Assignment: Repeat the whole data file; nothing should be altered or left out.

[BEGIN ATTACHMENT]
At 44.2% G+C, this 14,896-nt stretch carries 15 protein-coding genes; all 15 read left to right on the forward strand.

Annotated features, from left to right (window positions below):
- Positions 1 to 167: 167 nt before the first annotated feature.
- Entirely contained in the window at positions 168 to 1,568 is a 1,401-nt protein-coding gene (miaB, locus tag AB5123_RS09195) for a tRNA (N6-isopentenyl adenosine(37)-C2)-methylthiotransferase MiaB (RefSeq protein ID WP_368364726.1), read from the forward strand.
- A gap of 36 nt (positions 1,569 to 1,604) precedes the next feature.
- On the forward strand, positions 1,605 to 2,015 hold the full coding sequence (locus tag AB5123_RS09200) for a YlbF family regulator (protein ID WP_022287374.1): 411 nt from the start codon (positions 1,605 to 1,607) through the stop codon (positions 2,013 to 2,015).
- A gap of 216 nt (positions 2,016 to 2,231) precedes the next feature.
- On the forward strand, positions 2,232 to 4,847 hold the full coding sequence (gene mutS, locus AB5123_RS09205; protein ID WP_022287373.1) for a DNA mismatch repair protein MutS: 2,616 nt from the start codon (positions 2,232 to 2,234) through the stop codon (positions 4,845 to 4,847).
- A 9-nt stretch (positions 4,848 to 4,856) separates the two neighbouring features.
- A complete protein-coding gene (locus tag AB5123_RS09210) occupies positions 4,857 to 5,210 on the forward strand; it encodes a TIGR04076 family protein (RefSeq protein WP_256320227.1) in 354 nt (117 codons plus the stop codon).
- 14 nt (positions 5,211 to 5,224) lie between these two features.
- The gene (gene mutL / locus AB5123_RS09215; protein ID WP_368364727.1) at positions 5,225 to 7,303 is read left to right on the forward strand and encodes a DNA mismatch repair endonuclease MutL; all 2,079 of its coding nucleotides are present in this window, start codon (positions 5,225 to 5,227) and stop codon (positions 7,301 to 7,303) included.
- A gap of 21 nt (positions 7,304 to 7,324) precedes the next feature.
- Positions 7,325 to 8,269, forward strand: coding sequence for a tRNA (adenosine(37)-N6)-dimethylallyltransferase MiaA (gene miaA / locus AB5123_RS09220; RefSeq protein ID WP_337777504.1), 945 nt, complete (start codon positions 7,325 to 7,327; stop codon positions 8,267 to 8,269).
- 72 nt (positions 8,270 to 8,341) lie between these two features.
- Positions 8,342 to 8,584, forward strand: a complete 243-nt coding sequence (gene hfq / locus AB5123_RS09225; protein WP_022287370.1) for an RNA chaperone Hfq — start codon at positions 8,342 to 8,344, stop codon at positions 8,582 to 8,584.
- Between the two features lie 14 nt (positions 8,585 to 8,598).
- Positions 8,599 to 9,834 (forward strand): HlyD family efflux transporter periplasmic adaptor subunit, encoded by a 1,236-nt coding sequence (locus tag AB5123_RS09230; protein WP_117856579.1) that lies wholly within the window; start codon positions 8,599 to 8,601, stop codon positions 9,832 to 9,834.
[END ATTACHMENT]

At 44.2% G+C, this 14,896-nt stretch carries 15 protein-coding genes; all 15 read left to right on the forward strand.

Annotated features, from left to right (window positions below):
- Positions 1 to 167: 167 nt before the first annotated feature.
- Entirely contained in the window at positions 168 to 1,568 is a 1,401-nt protein-coding gene (miaB, locus tag AB5123_RS09195) for a tRNA (N6-isopentenyl adenosine(37)-C2)-methylthiotransferase MiaB (RefSeq protein ID WP_368364726.1), read from the forward strand.
- A gap of 36 nt (positions 1,569 to 1,604) precedes the next feature.
- On the forward strand, positions 1,605 to 2,015 hold the full coding sequence (locus tag AB5123_RS09200) for a YlbF family regulator (protein ID WP_022287374.1): 411 nt from the start codon (positions 1,605 to 1,607) through the stop codon (positions 2,013 to 2,015).
- A gap of 216 nt (positions 2,016 to 2,231) precedes the next feature.
- On the forward strand, positions 2,232 to 4,847 hold the full coding sequence (gene mutS, locus AB5123_RS09205; protein ID WP_022287373.1) for a DNA mismatch repair protein MutS: 2,616 nt from the start codon (positions 2,232 to 2,234) through the stop codon (positions 4,845 to 4,847).
- A 9-nt stretch (positions 4,848 to 4,856) separates the two neighbouring features.
- A complete protein-coding gene (locus tag AB5123_RS09210) occupies positions 4,857 to 5,210 on the forward strand; it encodes a TIGR04076 family protein (RefSeq protein WP_256320227.1) in 354 nt (117 codons plus the stop codon).
- 14 nt (positions 5,211 to 5,224) lie between these two features.
- The gene (gene mutL / locus AB5123_RS09215; protein ID WP_368364727.1) at positions 5,225 to 7,303 is read left to right on the forward strand and encodes a DNA mismatch repair endonuclease MutL; all 2,079 of its coding nucleotides are present in this window, start codon (positions 5,225 to 5,227) and stop codon (positions 7,301 to 7,303) included.
- A gap of 21 nt (positions 7,304 to 7,324) precedes the next feature.
- Positions 7,325 to 8,269, forward strand: coding sequence for a tRNA (adenosine(37)-N6)-dimethylallyltransferase MiaA (gene miaA / locus AB5123_RS09220; RefSeq protein ID WP_337777504.1), 945 nt, complete (start codon positions 7,325 to 7,327; stop codon positions 8,267 to 8,269).
- 72 nt (positions 8,270 to 8,341) lie between these two features.
- Positions 8,342 to 8,584, forward strand: a complete 243-nt coding sequence (gene hfq / locus AB5123_RS09225; protein WP_022287370.1) for an RNA chaperone Hfq — start codon at positions 8,342 to 8,344, stop codon at positions 8,582 to 8,584.
- Between the two features lie 14 nt (positions 8,585 to 8,598).
- Positions 8,599 to 9,834 (forward strand): HlyD family efflux transporter periplasmic adaptor subunit, encoded by a 1,236-nt coding sequence (locus tag AB5123_RS09230; protein WP_117856579.1) that lies wholly within the window; start codon positions 8,599 to 8,601, stop codon positions 9,832 to 9,834.